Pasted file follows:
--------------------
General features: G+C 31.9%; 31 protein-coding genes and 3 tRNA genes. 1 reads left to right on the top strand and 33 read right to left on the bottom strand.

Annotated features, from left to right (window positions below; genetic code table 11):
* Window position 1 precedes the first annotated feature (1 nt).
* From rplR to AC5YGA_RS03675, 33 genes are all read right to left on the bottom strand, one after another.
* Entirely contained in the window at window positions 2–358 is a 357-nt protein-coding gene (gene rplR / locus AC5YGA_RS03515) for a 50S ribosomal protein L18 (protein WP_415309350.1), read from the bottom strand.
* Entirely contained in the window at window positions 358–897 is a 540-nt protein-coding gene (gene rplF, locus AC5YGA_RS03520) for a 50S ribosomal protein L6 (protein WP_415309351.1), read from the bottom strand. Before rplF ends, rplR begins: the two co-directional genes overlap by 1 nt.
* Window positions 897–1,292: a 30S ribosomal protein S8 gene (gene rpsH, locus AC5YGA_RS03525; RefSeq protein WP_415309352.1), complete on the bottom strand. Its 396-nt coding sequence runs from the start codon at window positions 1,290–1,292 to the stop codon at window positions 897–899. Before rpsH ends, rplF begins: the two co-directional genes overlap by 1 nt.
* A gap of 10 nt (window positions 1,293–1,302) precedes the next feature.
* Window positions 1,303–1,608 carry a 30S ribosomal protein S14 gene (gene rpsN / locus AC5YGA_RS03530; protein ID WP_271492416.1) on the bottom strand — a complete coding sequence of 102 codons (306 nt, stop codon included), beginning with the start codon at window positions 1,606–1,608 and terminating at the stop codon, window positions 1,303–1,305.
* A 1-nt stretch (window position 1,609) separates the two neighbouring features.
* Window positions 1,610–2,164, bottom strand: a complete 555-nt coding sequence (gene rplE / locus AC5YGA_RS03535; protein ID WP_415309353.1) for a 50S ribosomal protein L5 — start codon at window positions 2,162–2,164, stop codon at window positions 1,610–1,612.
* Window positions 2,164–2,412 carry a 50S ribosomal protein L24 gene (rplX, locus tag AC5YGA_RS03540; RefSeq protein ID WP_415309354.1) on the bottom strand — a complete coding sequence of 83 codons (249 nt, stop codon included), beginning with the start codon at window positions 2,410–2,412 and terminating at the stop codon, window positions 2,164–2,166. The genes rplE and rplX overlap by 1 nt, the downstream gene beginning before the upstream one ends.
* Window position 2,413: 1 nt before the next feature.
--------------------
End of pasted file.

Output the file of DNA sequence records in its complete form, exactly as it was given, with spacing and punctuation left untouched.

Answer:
General features: G+C 31.9%; 31 protein-coding genes and 3 tRNA genes. 1 reads left to right on the top strand and 33 read right to left on the bottom strand.

Annotated features, from left to right (window positions below; genetic code table 11):
* Window position 1 precedes the first annotated feature (1 nt).
* From rplR to AC5YGA_RS03675, 33 genes are all read right to left on the bottom strand, one after another.
* Entirely contained in the window at window positions 2–358 is a 357-nt protein-coding gene (gene rplR / locus AC5YGA_RS03515) for a 50S ribosomal protein L18 (protein WP_415309350.1), read from the bottom strand.
* Entirely contained in the window at window positions 358–897 is a 540-nt protein-coding gene (gene rplF, locus AC5YGA_RS03520) for a 50S ribosomal protein L6 (protein WP_415309351.1), read from the bottom strand. Before rplF ends, rplR begins: the two co-directional genes overlap by 1 nt.
* Window positions 897–1,292: a 30S ribosomal protein S8 gene (gene rpsH, locus AC5YGA_RS03525; RefSeq protein WP_415309352.1), complete on the bottom strand. Its 396-nt coding sequence runs from the start codon at window positions 1,290–1,292 to the stop codon at window positions 897–899. Before rpsH ends, rplF begins: the two co-directional genes overlap by 1 nt.
* A gap of 10 nt (window positions 1,293–1,302) precedes the next feature.
* Window positions 1,303–1,608 carry a 30S ribosomal protein S14 gene (gene rpsN / locus AC5YGA_RS03530; protein ID WP_271492416.1) on the bottom strand — a complete coding sequence of 102 codons (306 nt, stop codon included), beginning with the start codon at window positions 1,606–1,608 and terminating at the stop codon, window positions 1,303–1,305.
* A 1-nt stretch (window position 1,609) separates the two neighbouring features.
* Window positions 1,610–2,164, bottom strand: a complete 555-nt coding sequence (gene rplE / locus AC5YGA_RS03535; protein ID WP_415309353.1) for a 50S ribosomal protein L5 — start codon at window positions 2,162–2,164, stop codon at window positions 1,610–1,612.
* Window positions 2,164–2,412 carry a 50S ribosomal protein L24 gene (rplX, locus tag AC5YGA_RS03540; RefSeq protein ID WP_415309354.1) on the bottom strand — a complete coding sequence of 83 codons (249 nt, stop codon included), beginning with the start codon at window positions 2,410–2,412 and terminating at the stop codon, window positions 2,164–2,166. The genes rplE and rplX overlap by 1 nt, the downstream gene beginning before the upstream one ends.
* Window position 2,413: 1 nt before the next feature.